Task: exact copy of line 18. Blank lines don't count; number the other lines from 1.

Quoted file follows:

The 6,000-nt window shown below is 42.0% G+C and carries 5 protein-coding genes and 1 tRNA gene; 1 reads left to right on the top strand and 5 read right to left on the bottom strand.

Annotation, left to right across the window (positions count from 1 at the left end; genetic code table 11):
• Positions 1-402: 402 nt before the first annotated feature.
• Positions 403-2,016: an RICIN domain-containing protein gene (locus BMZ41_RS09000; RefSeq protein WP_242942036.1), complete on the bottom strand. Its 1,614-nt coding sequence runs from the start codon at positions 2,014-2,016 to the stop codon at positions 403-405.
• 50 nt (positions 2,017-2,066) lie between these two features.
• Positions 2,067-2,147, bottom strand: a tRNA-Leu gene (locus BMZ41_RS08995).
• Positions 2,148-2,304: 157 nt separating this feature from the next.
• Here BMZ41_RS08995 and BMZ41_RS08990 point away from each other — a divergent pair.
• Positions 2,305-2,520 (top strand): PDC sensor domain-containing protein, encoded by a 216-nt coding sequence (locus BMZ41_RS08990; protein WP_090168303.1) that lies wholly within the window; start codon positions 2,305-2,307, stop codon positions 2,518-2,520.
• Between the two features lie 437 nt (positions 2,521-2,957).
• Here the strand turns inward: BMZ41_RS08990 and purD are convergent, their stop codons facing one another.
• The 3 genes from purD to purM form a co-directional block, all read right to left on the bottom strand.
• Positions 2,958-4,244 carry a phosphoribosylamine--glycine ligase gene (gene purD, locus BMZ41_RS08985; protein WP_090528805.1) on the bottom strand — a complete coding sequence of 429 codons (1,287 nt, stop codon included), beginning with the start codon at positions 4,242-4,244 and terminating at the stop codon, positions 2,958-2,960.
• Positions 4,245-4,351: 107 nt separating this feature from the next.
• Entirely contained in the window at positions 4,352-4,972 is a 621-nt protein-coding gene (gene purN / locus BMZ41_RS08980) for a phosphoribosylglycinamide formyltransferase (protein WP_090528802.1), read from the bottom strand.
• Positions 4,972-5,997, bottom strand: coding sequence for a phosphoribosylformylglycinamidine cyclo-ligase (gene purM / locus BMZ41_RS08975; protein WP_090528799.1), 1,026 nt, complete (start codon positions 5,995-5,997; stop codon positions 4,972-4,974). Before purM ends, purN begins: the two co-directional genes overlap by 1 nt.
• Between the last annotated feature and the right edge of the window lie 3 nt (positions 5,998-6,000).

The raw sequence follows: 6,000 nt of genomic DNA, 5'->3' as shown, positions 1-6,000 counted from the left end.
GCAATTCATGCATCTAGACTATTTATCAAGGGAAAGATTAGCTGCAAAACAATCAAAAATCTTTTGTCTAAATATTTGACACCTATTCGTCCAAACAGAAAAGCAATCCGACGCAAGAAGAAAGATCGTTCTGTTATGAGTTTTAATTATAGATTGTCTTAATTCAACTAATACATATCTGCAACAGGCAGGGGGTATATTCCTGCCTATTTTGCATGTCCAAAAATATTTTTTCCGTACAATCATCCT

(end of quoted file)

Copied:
The raw sequence follows: 6,000 nt of genomic DNA, 5'->3' as shown, positions 1-6,000 counted from the left end.